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|Thursday, July 18, 2013|
BY TIM MCCABE | OP-ED CONTRIBUTOR
Oregon has been recognized as an ideal location for manufacturers of all kinds, and recently we’ve seen particular success with companies involved in food processing. Whether it’s a 30-person operation producing artisan, organic raviolis (Classic Foods – Portland) for Northwest restaurants or a potato processor in eastern Oregon making french-fries for consumers around the world (ConAgra), Oregon is the place to be in the food business.
In 2012, 940 food and beverage companies, employing 28,500 Oregonians, produced goods valued at $8.5 billion. In addition to these existing manufacturers, we are working with companies from France, the United Kingdom, China and Japan that are looking to locate facilities here in Oregon.
There are at least four good reasons for their interest:
First is Oregon’s close proximity to the huge California market and its 38 million consumers.
Second, Oregon’s transportation infrastructure with good access along the western U.S., and the Port of Portland and its easy connection to the Pacific Rim for exports.
Third, we grow a lot of products that manufacturers can add value to, especially in the Willamette, Hood River and Rogue River valleys. Much of Oregon’s 220 different agricultural commodities can be used by food processors to create new products.
Finally, we have a highly trained and skilled workforce and a competitive business climate. Food processing plants operated by Bridgetown Natural Foods, Pacific Natural Foods and NORPAC employ state-of-the-art technology and workers who are among the best-trained anywhere in the nation.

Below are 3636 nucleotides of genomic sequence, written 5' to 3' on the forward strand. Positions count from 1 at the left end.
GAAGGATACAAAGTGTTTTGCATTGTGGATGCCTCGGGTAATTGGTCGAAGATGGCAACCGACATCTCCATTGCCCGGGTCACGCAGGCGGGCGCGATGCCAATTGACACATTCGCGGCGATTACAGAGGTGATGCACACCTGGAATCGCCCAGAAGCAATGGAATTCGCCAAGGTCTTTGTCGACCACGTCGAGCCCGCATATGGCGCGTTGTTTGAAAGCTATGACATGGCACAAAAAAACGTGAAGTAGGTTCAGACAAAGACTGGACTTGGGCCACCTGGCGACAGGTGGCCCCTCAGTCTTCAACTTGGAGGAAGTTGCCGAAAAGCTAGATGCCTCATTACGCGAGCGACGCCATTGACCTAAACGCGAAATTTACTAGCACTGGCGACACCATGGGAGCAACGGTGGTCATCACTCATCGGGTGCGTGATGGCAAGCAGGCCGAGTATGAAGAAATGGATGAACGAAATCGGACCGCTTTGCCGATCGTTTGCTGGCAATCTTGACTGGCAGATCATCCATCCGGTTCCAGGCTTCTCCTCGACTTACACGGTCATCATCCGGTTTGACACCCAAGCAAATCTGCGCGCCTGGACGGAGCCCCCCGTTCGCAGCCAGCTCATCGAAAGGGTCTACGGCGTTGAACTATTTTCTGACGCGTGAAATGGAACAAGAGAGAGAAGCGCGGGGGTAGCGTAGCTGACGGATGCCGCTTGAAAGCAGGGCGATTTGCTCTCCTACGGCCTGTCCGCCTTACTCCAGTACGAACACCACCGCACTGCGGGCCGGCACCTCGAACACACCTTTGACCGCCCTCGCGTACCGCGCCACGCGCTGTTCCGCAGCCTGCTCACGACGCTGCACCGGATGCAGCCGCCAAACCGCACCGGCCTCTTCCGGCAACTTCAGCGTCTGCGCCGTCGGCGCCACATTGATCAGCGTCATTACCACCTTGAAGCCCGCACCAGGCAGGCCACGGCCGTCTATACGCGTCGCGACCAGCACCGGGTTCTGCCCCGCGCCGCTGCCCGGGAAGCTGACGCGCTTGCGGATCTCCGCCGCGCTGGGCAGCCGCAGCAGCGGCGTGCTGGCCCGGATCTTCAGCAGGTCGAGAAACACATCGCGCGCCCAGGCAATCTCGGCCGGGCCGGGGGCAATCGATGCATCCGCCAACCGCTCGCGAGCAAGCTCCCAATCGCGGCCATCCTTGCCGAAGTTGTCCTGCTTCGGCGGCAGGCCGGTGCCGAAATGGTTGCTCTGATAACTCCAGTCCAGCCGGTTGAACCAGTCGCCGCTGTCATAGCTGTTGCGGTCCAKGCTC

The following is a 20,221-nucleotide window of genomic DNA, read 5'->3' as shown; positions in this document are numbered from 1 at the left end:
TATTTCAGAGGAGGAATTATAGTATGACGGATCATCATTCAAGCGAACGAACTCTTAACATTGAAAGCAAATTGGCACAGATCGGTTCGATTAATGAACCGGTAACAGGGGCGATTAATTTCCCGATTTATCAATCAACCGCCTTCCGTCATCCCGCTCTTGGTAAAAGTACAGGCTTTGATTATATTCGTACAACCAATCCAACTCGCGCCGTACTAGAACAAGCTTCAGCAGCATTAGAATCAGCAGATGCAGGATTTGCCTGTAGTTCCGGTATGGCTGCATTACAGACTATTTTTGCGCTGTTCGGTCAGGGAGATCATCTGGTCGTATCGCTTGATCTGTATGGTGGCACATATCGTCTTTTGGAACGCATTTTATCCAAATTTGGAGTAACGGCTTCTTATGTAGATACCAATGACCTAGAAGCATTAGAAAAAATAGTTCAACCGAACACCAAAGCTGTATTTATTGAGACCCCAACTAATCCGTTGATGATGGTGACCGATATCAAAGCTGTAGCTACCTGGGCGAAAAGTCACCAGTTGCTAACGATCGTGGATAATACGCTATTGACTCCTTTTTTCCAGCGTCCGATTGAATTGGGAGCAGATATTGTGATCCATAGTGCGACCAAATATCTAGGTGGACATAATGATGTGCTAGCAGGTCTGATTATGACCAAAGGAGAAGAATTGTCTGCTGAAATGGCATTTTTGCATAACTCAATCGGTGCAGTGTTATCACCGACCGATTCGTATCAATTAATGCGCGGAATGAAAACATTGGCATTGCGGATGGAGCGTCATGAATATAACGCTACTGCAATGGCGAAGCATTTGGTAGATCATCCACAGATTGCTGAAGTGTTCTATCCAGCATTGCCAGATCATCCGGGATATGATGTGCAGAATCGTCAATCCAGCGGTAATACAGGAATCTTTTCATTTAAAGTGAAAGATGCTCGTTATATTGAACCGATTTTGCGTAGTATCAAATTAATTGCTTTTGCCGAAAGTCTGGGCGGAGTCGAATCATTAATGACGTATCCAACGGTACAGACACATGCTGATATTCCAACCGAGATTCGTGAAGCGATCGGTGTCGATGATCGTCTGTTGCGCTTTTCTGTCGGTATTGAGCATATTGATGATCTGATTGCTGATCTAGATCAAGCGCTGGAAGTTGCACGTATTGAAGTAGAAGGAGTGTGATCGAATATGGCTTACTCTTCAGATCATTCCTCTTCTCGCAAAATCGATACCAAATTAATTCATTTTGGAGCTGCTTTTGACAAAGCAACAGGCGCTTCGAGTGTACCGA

Success stories abound across the food processing sector in Oregon. Amy’s Kitchen, the natural foods producer located near Medford is a great illustration of how a long-term partnership can pay off for Oregonians.
The company recently completed its latest expansion — a $19 million project expected to create at least 70 new jobs and push the company’s White City workforce to more than 800 employees by early 2014. The company chose to expand in Oregon rather than South Carolina primarily due to our proximity to organic food growers.
Amy’s Kitchen expanded into southern Oregon in 2006 to open a new, $60 million production facility, thanks in part to a $375,000 forgivable loan from the Governor's Strategic Reserve Fund.
In the summer of 2012, the company embarked on its latest project, a $9 million expansion resulting in a 50% increase in the company's production capacity for its frozen food entrée line.
The production capacity increase came upon the heels of the company's construction of a new 140,000-square-foot warehouse and an addition to an existing frozen foods warehouse. Those projects were completed in April 2012.
Amy’s Kitchen was one of the exhibitors joining Business Oregon recently as we led a team from Oregon to three food industry trade shows to market the state. Oregon had a dominant presence at the Natural Products Expo West in Anaheim, California, with 55 Oregon exhibitors displaying their wares and connecting with potential customers from around the world. Exhibitors included The Better Bean Company, Kettle Foods, Inc. and Betty Lou's — all of whom Business Oregon has partnered with successfully in the past.